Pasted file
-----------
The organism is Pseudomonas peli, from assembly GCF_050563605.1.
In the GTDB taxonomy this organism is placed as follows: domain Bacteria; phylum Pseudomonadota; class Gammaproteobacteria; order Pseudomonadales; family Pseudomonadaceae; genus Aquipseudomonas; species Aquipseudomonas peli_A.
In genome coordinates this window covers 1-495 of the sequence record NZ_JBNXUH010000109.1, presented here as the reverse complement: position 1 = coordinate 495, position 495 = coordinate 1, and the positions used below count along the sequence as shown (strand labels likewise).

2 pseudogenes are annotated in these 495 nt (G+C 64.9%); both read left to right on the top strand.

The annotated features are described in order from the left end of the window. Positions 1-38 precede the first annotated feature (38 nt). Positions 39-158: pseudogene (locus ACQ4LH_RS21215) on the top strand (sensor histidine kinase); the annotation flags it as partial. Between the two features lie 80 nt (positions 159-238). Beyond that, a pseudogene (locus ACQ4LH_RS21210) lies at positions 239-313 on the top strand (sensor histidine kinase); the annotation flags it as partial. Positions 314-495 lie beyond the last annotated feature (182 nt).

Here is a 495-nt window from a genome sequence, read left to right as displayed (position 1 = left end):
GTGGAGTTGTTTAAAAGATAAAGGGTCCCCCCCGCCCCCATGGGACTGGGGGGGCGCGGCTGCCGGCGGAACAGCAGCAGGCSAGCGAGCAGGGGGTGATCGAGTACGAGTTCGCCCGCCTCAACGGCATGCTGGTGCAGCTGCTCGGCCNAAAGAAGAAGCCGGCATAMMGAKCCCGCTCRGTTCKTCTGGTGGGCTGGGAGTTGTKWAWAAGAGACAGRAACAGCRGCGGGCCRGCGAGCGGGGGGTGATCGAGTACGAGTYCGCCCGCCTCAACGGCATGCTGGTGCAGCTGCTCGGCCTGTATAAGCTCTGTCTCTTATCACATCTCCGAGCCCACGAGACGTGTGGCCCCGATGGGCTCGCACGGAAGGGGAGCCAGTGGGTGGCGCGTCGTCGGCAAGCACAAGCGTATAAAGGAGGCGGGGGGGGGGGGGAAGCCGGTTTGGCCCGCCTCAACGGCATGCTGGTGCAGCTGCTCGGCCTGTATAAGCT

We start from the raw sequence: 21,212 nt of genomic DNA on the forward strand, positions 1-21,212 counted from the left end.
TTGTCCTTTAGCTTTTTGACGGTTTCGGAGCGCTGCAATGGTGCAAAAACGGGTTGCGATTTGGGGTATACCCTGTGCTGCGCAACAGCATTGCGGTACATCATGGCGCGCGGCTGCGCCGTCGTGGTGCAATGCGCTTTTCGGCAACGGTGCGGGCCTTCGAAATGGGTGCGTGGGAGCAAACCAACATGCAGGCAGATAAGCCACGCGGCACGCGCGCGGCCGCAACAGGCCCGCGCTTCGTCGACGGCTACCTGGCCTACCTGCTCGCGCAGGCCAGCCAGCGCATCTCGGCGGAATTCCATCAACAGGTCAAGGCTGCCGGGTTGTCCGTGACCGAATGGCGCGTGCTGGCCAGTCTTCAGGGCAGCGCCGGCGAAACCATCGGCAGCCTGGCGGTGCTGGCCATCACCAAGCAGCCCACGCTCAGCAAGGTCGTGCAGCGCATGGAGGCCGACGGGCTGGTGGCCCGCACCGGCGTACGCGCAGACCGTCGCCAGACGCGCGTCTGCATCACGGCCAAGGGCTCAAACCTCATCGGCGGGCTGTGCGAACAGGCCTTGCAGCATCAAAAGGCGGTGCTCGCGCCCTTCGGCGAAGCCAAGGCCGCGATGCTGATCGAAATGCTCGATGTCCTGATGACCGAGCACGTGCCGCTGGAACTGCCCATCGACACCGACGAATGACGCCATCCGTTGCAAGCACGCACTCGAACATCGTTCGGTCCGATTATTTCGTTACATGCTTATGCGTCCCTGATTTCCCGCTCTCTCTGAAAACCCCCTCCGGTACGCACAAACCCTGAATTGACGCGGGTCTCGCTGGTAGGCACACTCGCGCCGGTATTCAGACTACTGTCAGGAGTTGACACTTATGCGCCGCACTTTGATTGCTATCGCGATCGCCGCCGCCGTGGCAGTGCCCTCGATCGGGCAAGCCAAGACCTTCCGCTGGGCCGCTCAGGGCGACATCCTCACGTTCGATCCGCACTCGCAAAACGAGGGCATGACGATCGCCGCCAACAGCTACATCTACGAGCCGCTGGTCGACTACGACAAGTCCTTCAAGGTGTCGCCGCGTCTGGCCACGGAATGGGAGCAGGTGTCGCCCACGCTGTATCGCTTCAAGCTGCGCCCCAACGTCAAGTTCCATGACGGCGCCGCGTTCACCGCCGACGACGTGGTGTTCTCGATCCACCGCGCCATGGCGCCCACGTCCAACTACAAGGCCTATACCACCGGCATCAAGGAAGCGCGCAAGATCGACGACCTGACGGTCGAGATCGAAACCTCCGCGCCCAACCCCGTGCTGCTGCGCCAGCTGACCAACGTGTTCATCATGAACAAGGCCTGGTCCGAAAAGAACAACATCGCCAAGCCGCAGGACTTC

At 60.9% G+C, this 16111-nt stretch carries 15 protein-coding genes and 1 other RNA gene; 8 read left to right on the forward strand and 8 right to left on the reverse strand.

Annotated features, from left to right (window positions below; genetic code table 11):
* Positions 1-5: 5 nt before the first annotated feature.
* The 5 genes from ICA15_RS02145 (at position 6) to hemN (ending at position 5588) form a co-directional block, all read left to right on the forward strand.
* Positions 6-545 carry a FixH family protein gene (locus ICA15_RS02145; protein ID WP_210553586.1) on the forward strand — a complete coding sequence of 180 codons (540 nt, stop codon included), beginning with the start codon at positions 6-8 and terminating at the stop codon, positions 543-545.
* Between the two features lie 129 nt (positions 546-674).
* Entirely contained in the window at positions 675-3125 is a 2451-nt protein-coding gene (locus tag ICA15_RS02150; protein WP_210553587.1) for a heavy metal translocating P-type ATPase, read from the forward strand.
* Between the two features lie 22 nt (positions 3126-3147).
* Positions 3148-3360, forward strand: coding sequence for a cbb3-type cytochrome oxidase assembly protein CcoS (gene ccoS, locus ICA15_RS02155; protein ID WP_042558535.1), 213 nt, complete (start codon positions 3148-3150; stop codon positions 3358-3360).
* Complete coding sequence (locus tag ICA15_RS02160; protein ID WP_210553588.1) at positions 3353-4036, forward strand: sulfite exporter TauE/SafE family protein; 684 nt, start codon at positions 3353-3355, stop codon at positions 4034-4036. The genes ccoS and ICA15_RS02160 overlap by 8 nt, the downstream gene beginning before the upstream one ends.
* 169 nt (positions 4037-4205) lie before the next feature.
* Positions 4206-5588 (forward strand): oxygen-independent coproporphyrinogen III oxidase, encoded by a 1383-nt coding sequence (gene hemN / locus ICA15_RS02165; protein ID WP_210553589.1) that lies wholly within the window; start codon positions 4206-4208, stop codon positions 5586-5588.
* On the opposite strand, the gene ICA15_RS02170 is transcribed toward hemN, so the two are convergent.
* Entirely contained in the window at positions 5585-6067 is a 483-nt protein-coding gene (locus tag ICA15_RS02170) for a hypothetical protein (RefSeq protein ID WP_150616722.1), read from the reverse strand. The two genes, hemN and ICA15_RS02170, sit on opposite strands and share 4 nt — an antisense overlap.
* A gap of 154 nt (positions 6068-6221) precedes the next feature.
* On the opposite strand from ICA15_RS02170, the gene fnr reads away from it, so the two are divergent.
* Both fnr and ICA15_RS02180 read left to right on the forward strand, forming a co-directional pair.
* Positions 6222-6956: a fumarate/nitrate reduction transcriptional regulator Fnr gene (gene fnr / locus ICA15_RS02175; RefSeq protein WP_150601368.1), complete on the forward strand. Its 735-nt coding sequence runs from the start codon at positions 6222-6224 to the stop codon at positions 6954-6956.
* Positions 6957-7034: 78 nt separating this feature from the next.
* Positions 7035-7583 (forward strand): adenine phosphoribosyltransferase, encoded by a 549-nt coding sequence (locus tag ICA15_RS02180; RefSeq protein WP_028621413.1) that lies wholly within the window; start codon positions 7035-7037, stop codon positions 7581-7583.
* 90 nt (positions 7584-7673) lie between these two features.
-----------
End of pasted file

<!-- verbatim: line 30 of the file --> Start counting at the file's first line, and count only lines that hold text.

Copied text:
* 90 nt (positions 7584-7673) lie between these two features.